Heavy loads of consumer debt coupled with economic uncertainty sometimes forces consumers to file bankruptcy. This is a legitimate financial route and shouldn’t be dismissed or underestimated. However, there are certain things to know before filing for bankruptcy.
Things to Know Before Filing for Bankruptcy
For those consumers who are considering filing for bankruptcy, here are some things to know!
Educate yourself on the process.
Bankruptcy can be complex and overwhelming. It should not be undertaken alone. Utilize online resources and do your homework to become more familiar with what to expect. Talk with any friends or relatives who may have undergone a bankruptcy in the past.
Get a good picture of your finances, including a copy of your credit report.
The first step in the process is to know where your credit score and credit history currently stands. Also, have a good understanding of your overall financial portfolio. Your credit score will fall dramatically once you’ve filed and will take about seven years to recover.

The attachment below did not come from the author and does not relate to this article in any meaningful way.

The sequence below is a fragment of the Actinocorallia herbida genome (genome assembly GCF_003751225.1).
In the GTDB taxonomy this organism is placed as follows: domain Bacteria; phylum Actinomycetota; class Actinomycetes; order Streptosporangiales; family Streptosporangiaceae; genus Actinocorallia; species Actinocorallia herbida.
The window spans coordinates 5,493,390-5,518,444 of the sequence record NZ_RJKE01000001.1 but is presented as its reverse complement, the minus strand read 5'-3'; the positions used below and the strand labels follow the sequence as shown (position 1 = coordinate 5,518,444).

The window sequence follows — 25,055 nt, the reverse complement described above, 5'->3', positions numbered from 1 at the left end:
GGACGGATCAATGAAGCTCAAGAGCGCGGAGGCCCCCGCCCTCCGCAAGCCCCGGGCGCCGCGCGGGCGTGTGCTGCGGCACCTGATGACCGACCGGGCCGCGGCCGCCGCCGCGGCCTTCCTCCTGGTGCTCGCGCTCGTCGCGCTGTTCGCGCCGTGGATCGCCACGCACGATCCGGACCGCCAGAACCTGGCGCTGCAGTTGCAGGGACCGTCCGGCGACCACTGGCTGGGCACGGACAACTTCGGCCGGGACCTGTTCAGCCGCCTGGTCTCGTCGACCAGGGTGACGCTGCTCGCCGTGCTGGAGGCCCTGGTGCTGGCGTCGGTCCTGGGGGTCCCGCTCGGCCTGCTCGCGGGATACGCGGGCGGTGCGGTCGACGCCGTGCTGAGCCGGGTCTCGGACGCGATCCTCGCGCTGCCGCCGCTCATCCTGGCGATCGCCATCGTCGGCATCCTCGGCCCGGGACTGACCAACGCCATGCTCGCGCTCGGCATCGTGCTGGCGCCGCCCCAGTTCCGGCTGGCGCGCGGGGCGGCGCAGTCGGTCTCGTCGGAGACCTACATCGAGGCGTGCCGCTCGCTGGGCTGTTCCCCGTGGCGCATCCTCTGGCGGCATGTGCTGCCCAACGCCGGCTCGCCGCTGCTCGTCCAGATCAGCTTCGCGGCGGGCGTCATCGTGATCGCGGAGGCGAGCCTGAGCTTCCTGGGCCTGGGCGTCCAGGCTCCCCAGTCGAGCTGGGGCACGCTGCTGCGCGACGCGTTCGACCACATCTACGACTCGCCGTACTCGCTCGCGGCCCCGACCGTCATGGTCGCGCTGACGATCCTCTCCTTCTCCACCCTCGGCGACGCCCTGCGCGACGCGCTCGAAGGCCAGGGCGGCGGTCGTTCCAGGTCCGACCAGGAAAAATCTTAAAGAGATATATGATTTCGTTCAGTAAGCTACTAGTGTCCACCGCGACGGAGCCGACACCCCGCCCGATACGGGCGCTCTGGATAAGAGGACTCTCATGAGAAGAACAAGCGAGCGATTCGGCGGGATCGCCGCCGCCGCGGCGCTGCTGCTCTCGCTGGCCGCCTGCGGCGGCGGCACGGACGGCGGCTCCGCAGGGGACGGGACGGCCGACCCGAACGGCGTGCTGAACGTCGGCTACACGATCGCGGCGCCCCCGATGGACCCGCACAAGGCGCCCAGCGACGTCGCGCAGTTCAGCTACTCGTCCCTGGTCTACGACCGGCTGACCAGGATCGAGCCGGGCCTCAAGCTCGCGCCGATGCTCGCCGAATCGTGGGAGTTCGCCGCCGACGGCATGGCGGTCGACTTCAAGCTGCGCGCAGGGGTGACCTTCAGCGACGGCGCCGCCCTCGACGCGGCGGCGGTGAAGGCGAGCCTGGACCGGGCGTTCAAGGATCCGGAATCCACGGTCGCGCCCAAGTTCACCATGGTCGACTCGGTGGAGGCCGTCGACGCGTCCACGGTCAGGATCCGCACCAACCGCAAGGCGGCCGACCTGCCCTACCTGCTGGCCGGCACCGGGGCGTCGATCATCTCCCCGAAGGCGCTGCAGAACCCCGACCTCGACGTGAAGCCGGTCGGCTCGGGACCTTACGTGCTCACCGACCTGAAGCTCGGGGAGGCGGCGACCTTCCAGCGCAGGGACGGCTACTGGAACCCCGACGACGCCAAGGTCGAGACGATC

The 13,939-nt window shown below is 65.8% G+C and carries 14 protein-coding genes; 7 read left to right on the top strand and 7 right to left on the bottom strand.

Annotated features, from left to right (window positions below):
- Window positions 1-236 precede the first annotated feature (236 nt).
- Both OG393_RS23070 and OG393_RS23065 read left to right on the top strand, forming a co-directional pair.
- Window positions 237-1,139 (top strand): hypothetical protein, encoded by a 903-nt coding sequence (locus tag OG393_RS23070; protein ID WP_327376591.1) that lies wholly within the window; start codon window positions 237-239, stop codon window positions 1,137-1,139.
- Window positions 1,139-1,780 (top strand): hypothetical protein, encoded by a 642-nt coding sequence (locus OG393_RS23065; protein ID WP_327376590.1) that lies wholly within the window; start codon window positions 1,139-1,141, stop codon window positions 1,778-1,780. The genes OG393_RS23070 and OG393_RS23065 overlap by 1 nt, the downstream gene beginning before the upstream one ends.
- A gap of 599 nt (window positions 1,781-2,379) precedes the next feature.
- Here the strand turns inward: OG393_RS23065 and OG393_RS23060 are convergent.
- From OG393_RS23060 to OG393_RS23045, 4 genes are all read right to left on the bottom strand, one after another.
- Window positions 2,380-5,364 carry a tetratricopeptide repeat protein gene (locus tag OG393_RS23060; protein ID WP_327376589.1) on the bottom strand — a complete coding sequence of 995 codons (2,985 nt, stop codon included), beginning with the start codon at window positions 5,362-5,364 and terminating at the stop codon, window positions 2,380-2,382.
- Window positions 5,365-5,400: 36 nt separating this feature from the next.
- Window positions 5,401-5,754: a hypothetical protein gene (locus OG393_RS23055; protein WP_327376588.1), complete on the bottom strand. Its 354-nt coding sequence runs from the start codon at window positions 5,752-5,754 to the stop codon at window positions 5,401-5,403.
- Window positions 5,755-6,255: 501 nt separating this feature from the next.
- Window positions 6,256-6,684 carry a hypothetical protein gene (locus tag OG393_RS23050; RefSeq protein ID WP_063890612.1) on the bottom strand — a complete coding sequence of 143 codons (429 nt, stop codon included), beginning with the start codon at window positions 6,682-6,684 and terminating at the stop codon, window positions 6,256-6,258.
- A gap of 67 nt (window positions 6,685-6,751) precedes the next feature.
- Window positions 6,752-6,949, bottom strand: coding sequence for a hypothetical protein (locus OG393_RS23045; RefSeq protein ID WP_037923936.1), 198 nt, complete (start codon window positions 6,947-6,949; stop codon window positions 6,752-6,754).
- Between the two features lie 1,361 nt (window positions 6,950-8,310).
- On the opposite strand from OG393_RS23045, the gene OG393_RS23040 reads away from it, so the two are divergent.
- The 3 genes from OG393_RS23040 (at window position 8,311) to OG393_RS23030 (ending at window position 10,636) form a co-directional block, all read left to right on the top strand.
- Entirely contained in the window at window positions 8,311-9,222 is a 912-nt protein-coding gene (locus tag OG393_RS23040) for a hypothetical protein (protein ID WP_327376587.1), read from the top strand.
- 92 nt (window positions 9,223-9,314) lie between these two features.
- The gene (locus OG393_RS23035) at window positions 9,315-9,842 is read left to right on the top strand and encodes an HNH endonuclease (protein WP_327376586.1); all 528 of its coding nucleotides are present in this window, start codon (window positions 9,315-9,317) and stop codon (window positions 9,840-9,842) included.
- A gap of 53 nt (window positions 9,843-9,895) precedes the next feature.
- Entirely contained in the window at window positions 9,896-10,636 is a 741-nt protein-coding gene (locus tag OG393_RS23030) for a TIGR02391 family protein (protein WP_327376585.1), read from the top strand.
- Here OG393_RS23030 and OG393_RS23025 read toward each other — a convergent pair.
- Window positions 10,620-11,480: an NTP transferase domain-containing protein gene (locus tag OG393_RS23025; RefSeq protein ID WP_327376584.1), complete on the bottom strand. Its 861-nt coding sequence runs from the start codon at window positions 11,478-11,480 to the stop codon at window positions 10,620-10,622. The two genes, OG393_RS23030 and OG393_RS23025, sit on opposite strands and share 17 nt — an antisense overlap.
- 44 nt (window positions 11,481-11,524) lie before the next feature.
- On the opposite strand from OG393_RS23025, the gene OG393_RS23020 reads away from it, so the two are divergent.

Find a bankruptcy attorney.
All too often consumers think they can save on legal fees by avoiding an attorney. However, the guidance and support you get from hiring an attorney far outweighs the costs. It is important to feel secure by having a reputable and knowledgeable attorney to help guide you through the process and avoid dismissal.
Enroll in a pre-filing credit counseling course.
If a consumer plans to file for bankruptcy protection, they are required to get credit counseling from a government-approved organization within 180 days before filing. This session should include an evaluation of the personal financial situation, a discussion of alternatives to bankruptcy, and a personal budget plan. On average the counseling session should last about 60 to 90 minutes.
Prepare for the financial future and how to improve your credit rating.
One of the easiest ways to start re-establishing credit is with a secured credit card from a bank, which requires that the consumer provides the lending institution with money and the bank will give the consumer a credit line equal to that amount. Also, create long-term goals, such as saving for a home, to help motivate you to save.
ACCC provides both the pre-bankruptcy counseling and the post debtor education course that the government requires before a consumer can file their bankruptcy and discharge debts through bankruptcy. Call 800-769-3571 today!